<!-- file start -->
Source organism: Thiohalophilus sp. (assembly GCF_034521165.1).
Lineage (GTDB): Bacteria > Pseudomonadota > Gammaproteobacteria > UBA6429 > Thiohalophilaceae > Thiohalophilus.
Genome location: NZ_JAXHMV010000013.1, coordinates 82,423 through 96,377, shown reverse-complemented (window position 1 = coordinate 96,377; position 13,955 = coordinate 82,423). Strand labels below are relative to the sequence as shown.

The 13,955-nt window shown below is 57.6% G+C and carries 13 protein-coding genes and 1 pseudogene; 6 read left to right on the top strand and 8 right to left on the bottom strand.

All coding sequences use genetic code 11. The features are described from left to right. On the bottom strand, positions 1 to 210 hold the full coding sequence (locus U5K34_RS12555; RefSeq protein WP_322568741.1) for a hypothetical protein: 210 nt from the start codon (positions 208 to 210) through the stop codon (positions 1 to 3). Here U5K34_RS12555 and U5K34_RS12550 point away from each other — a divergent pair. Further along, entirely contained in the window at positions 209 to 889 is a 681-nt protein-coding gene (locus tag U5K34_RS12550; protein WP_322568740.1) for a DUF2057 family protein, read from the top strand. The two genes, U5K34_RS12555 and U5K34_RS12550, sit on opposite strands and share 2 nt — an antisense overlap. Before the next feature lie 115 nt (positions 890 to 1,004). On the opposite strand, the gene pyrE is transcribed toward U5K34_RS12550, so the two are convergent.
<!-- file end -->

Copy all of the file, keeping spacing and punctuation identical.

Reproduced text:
Source organism: Thiohalophilus sp. (assembly GCF_034521165.1).
Lineage (GTDB): Bacteria > Pseudomonadota > Gammaproteobacteria > UBA6429 > Thiohalophilaceae > Thiohalophilus.
Genome location: NZ_JAXHMV010000013.1, coordinates 82,423 through 96,377, shown reverse-complemented (window position 1 = coordinate 96,377; position 13,955 = coordinate 82,423). Strand labels below are relative to the sequence as shown.

The 13,955-nt window shown below is 57.6% G+C and carries 13 protein-coding genes and 1 pseudogene; 6 read left to right on the top strand and 8 right to left on the bottom strand.

All coding sequences use genetic code 11. The features are described from left to right. On the bottom strand, positions 1 to 210 hold the full coding sequence (locus U5K34_RS12555; RefSeq protein WP_322568741.1) for a hypothetical protein: 210 nt from the start codon (positions 208 to 210) through the stop codon (positions 1 to 3). Here U5K34_RS12555 and U5K34_RS12550 point away from each other — a divergent pair. Further along, entirely contained in the window at positions 209 to 889 is a 681-nt protein-coding gene (locus tag U5K34_RS12550; protein WP_322568740.1) for a DUF2057 family protein, read from the top strand. The two genes, U5K34_RS12555 and U5K34_RS12550, sit on opposite strands and share 2 nt — an antisense overlap. Before the next feature lie 115 nt (positions 890 to 1,004). On the opposite strand, the gene pyrE is transcribed toward U5K34_RS12550, so the two are convergent.